In May 2018, Miguel Cortes Torres was walking in Chicago’s Logan Square neighborhood when a couple of officers stopped him and asked for identification.
The officers didn’t say why they stopped him, Cortes Torres said, but he handed them a Mexican consular ID.
The construction worker said he didn’t have a criminal record or any federal warrants and yet he was immediately handcuffed.
It wasn’t until Cortes Torres was in the car, he said, that the officers told him they were federal immigration agents. The father of two was one of dozens of undocumented immigrants arrested in Chicago during a weeklong immigration enforcement operation and taken to an immigration detention center in Kankakee. His statements and the details of his arrest are included in a lawsuit filed by the National Immigrant Justice Center challenging the tactics employed during that enforcement operation.
In 2018, between May 18 and May 24, U.S. Immigration and Customs Enforcement (ICE) arrested more than 150 people within the Chicago enforcement region. About 70% of the arrests were considered “collateral” arrests, which means the subjects were not targeted for immigration enforcement, according to the lawsuit. Typically, during raids and other enforcement operations, federal agents target specific undocumented immigrants — because they have active deportation orders or because they have committed a crime — and obtain an administrative immigration warrant for their arrest.
The lawsuit highlights multiple instances in which ICE allegedly targeted mostly Latino neighborhoods and construction sites in Chicago and nearby suburbs, making arrests of individuals for whom the agency did not have administrative warrants nor any reasonable suspicions to stop and detain them. The lawsuit challenges this type of enforcement, calling it “racial profiling.”
The U.S. Department of Homeland Security has argued that the case should be dismissed ever since it was filed in 2018. However, earlier this month, a judge allowed the lawsuit to continue moving through the system.
Since President Donald Trump took office, the administration has implemented numerous immigration policy changes. But, as a sanctuary city and state, both Chicago and Illinois have resisted cooperating with many of the Trump administration’s immigration enforcement tactics.
The Trump administration has “aggressively targeted sanctuary [cities and states] in order to either prevent new ones from arising but to hopefully force [them] into being co-opted into doing civil immigration enforcement,” said Mark Fleming, director of litigation for the National Immigrant Justice Center. “Another piece of that strategy was also to do saturation enforcement operations in various sanctuary [cities and states].”
ICE Acting Director Matthew T. Albenc told the newspaper that these types of enforcement efforts come as a response to policies adopted by sanctuary cities.
The increased immigration enforcement described in the article is similar to the raids described in the lawsuit.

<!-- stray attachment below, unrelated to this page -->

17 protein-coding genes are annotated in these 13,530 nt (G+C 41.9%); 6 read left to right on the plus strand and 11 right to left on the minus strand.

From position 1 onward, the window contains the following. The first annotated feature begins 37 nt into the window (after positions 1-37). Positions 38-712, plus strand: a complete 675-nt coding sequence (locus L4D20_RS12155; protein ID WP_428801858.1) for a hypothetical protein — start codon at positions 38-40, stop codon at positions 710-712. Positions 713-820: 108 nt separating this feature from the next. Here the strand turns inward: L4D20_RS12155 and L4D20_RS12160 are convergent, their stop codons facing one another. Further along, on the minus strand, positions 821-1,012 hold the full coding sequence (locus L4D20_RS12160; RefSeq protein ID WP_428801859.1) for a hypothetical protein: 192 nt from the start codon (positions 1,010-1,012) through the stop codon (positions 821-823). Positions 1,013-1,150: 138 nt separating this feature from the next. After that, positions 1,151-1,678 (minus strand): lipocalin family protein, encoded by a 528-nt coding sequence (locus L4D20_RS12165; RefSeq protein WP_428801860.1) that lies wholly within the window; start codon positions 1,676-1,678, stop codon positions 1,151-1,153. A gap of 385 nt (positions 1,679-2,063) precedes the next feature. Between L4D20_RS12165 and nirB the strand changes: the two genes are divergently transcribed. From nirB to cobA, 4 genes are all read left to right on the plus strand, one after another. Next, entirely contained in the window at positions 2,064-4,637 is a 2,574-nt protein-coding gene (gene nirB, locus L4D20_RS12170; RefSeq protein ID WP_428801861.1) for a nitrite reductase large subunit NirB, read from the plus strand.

Immigrant rights groups in Chicago have been hosting dozens of “know your rights” workshops since Trump took office. These workshops focus on avoiding immigration agents who visit immigrants’ homes.
But the types of raids described in the lawsuit present a new challenge: Enforcement is not limited to people’s homes.
“We’re going to be doing more Migra watch training,” said Rey Wences, an organizer with Organized Communities Against Deportation. “We’re training people what to do if they see ICE activity.”
Wences said they want to be really careful with this kind of training because immigration officials are becoming more aggressive. Wences cited a case in New York City in which a man was shot in the face by an ICE agent.
“I’m really worried about the use of force,” Wences said. “[ICE agents] are showing us more force. … This is helping to expand the militarization of ICE.”
Mony Ruiz-Velasco, executive director of PASO West Suburban Action Project, said immigration enforcement under this administration has used different tactics. She said it is important for immigrants to be prepared. She said her group will be doing more “know your rights” workshops focusing on different enforcement scenarios.
“We’ve been preparing for all of this,” she said. “This announcement is an escalation in violence. It’s not just an escalation in enforcement. It’s really using more violent measures.”
Activists are warning immigrants that the Trump administration is deploying tactics that might racially profile people of color who may be seen as immigrants. They point to the biggest mass deportation operation in the nation’s history called, “Operation Wetback.” It’s unclear exactly how many people were caught up in the operation, which was conducted in the 1950s and named after a racist description of Mexican immigrants. As many as 1.3 million Mexican immigrants were deported, according to some estimates. The operation utilized military-style tactics to remove Mexican immigrants and even some American citizens of Mexican descent.
During Operation Wetback, Chicago was a focal point, the Chicago Tribune reported. By 1954, the U.S. Immigration and Naturalization Service was flying three planes full of Mexican immigrants out of Midway Airport each week in its efforts to remove them from the country.
María Ines Zamudio is a reporter for WBEZ’s Race, Class and Communities desk. Follow her @mizamudio.